Since the nozzleman must also operate the line alone, he must be able to overcome the nozzle reaction and make it work with him. A 1¾-inch hoseline with an automatic fog nozzle designed for 150 gallons per minute at 100 pounds per square inch creates approximately 80 pounds of back pressure. Stretching a line single-handedly taxes the body, and anything more than 50 pounds of back pressure is difficult to overcome and still be effective.
To overcome this reaction, the nozzleman must be comfortable using the walls, doors, and furniture as the backup by placing the line between his leg and the wall; a portion of the nozzle reaction will be passed onto the wall and decrease the pressure. If the layout of the building permits, creating an “S” configuration with the hose in the hallway will place more surface area of the hose on the ground and will decrease the reaction on the nozzleman.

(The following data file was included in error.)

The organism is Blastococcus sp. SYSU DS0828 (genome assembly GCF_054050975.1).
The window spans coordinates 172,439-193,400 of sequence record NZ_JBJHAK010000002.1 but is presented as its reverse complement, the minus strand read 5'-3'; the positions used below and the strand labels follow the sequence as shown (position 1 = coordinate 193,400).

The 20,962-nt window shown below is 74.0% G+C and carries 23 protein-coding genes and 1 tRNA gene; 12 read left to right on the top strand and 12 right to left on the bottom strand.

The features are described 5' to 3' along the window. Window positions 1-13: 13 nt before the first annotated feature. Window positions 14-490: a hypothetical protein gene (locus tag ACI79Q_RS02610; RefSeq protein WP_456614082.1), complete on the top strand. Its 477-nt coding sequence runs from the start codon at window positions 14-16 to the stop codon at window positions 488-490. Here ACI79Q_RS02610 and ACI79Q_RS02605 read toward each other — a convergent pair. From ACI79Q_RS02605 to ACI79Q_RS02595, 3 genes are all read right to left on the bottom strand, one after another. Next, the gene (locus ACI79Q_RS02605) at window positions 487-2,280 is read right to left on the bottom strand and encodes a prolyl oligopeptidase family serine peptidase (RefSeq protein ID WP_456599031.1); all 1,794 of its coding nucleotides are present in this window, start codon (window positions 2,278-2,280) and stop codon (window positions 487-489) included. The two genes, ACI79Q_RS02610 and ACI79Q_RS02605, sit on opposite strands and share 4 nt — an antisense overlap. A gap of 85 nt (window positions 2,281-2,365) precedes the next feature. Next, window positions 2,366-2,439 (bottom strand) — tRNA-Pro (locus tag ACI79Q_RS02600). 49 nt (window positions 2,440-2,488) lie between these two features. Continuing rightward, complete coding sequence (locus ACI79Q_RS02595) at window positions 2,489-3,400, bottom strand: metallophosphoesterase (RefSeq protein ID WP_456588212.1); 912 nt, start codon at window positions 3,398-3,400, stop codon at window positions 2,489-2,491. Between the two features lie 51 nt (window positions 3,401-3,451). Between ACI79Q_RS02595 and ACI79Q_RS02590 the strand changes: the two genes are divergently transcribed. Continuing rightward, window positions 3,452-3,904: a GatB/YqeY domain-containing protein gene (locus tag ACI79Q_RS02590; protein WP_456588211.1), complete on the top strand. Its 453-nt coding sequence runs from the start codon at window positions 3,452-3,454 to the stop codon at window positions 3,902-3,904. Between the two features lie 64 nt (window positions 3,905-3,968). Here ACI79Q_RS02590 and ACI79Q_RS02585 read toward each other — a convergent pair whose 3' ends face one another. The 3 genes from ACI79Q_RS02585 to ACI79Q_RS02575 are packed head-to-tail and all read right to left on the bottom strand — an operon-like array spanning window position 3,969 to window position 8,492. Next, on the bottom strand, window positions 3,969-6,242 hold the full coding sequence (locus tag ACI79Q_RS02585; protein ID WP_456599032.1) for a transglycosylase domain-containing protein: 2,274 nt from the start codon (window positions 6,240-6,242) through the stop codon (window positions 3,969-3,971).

The nozzleman should be searching the areas around him while stretching the line through the building to the seat of the fire. In fact, all members of the crew need to be constantly multitasking. It takes no extra energy to search the area immediately around you while you are stretching the line down the hallway and through the rooms. Obviously, you wouldn’t put the hoseline down to search if the hallway is engulfed in fire. If possible, the nozzleman should take a moment before opening the line to use the light of the fire to look around the room. He may notice things he wouldn’t otherwise. Above all, remember that all problems go away when the fire goes out.
Members of a short-staffed engine crew need to be proficient in all aspects of the job, collectively and individually. We are expected to handle every emergency thrown our way. We have been entrusted to protect the lives and property of the citizens we protect. Our work conditions will not be getting better any time soon, nor will staffing increase. We need to overcome the challenges. By using the positions and operating as a cohesive group, a short-staffed engine can still be successful and effective.
Tim O’Connor is a firefighter/EMT in a combination company in New Castle County, Delaware. He has been in the fire service for 14 years and has held various positions.